Nobody wants to be having this conversation, but we need to have it. Avoidance of this conversation has shaped our culture; cultures are defined not only by the stories they tell, but also by the ones they don’t. It’s the negative space that gives definition to the picture we have of how men and women ought to live together — and that picture, of course, is the work of a series of old masters.
We have built entire lives, families, and communities around the absence of this conversation. And yet here we are, having it anyway. So let’s deal with some common queries, the very first of which is: how do we handle what we know now about how women have been treated for so long?
The Unforgiving Minute by Laurie Penny (please read the whole thing- it’s excellent)
I want to take time to recognize and appreciate the strong, brave women who are coming forth and naming names of men who have abused them, voluntarily upending their lives to sound the alarm bells of toxic masculinity embedded deep in our culture.
Whether on TV, or on Twitter, or to their friends face-to-face, these women are confronting the power structure that tells women to “shut up and take it”.
Even simply admitting to yourself what has happened to your body can be difficult and powerful. Only when I really started digging into my own past, and trying to write my own #metoo story that I realized how traumatic these experiences are.
To remember, to relive, to be re-traumatized. I ignored my trauma, justified it away. I even unconsciously used promiscuity as my defense against rape culture. Perhaps I would have more traumas to process had I had not been creative in my defenses.
Every woman who speaks out is acting as the antibiotics to the poison of patriarchy. I liken this bigger discussion (and the re-traumatization that goes along with it) to a societal Herxheimer reaction.
According to Wikipedia, a Herxheimer reaction “is a reaction to endotoxin-like products released by the death of harmful microorganisms within the body during antibiotic treatment.”
We need to release these stories to reveal the truth about men’s abuse and harassment of women. We need to reveal this abhorrent behavior that has been normalized throughout history. We need to do releasing and revealing in order to heal the wounds that women have experienced in our lives and across generations.
A friend of mine via Facebook asked if other women had been feeling the urge to name actual names when it came to incidences of sexual abuse. This crystallized a question that had been gnawing at me and has been part of my resistance to telling my own stories.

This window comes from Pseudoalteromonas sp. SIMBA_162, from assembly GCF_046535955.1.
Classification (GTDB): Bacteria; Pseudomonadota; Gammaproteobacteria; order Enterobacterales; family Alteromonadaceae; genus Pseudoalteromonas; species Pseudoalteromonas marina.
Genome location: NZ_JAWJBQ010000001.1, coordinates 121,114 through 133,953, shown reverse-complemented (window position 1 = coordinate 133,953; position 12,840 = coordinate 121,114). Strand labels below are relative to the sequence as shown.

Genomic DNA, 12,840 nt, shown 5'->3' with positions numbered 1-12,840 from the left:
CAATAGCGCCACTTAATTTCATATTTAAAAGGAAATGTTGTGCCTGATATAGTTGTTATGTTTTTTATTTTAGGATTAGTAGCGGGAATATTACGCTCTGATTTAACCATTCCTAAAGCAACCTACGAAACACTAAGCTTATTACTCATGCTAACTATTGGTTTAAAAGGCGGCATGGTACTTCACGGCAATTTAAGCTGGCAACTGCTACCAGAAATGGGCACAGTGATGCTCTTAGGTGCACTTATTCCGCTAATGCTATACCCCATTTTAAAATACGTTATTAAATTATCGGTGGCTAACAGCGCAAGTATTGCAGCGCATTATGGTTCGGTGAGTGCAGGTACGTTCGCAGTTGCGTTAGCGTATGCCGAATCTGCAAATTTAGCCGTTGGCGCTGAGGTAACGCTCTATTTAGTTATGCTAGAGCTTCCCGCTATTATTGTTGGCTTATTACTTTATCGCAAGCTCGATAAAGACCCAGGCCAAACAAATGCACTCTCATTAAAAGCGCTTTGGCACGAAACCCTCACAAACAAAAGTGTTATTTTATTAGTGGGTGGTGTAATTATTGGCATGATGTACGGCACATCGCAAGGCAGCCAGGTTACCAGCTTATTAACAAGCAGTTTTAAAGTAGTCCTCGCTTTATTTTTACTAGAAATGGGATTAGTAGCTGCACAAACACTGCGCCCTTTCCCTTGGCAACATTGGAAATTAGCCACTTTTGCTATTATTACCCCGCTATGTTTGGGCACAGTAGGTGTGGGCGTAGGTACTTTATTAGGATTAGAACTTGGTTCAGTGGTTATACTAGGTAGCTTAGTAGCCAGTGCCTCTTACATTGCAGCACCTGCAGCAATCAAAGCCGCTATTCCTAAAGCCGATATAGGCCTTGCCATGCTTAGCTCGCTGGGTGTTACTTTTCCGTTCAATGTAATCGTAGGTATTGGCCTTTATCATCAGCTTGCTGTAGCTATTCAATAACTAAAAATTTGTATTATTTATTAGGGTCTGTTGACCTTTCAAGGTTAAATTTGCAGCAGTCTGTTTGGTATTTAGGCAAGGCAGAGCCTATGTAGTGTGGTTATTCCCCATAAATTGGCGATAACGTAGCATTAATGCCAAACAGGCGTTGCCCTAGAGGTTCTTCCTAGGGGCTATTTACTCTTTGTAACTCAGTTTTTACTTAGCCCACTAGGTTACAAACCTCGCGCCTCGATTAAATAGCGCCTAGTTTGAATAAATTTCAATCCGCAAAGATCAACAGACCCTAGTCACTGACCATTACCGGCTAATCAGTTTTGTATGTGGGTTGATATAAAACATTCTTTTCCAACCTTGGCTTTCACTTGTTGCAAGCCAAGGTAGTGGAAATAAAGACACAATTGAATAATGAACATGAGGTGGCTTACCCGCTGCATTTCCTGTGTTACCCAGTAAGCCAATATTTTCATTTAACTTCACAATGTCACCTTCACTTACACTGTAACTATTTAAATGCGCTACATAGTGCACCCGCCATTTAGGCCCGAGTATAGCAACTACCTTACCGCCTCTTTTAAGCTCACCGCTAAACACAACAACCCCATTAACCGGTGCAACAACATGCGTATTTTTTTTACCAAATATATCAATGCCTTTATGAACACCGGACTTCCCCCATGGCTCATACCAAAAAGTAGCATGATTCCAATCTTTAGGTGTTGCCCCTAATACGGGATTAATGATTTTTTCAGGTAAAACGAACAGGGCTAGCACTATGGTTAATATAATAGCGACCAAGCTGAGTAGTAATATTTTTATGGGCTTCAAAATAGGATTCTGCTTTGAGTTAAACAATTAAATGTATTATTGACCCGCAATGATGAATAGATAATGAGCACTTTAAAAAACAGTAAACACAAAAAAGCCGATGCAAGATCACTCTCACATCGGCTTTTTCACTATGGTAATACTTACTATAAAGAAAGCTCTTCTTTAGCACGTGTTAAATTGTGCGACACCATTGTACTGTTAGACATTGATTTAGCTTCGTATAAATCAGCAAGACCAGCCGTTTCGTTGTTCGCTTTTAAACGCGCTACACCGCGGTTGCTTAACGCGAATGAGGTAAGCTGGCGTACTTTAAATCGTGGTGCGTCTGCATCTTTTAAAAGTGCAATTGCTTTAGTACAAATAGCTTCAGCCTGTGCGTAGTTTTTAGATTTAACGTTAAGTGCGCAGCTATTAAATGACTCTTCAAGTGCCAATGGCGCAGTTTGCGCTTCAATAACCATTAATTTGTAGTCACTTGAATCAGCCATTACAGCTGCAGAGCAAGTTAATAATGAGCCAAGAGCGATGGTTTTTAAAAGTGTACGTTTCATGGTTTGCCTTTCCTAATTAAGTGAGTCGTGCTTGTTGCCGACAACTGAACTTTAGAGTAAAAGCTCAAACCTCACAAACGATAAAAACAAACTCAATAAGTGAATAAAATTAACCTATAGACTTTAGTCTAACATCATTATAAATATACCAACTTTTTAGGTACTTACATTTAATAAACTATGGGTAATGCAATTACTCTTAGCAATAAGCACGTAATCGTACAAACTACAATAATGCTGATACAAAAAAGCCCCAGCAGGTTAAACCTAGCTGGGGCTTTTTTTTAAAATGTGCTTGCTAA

How much to reveal? Details, names? How much am I willing to let this affect my life? How will this affect the life of the men named?
I just looked up the Facebook profile of one of the people I could name if I so chose. He looks like a decent human being. He’s into solar power and yoga. Someone I would probably be friends with if I were to meet him today. Heck, I even technically stayed friends with him after the incident.
For the moment, I have decided that instead of going into details of my sexual traumas, at least for now, to reach out to some of the men that are guilty of the abuse I experienced. I want to see how they react to my reaching out to them and what reaction they are having to this larger societal discussion.
I am torn about doing this because ultimately, men are the ones who need to be throwing back the veil on this culture of silence around abuse of women’s bodies. As the author from The Unforgiving Minute so eloquently states, “For so long, women have been confessing to crimes men have committed and being punished accordingly. ”
My partner recently did a Facebook post doing just this, revealing times when he took part in this abuse. It was hard to take in, but it was the right thing to do. Not that men deserve heaps of praise for admitting their abuses, but I do want men to start to grapple with their own transgressions.
Not all women will feel this way. Men will receive varying messages and responses from women, and men will have to sit with this confusion. It is a small price to pay considering all the confusion (not to mention pain and sorrow) that women have had to sit with following a incidence of abuse or harassment.
While individual men do need to take responsibility for their actions, we also must study the water we all swim in, the broader culture.
It is only recently that our society have been promoting the idea of “active consent”. Before that it was “no means no,” putting the onus on the woman to speak up. Before that – nothing.
On top of that, we live in a society where again and again, films show men attacking or denigrating women and as a consequence, those women fall in love with those men. Read 7 Reasons So Many Guys Don’t Understand Sexual Consent to get a few concrete examples. (Spoiler: Sorry Star Wars fans).
Hearing and telling these stories from both women and men will be difficult, but it is the only way forward. The healing process is not going to be quick so we must start now. There will be anger, pain and suffering. It will be super messy and mistakes will be made along the way, but the rewards of a more just and equitable society where women are treated as full human beings, will be well worth it.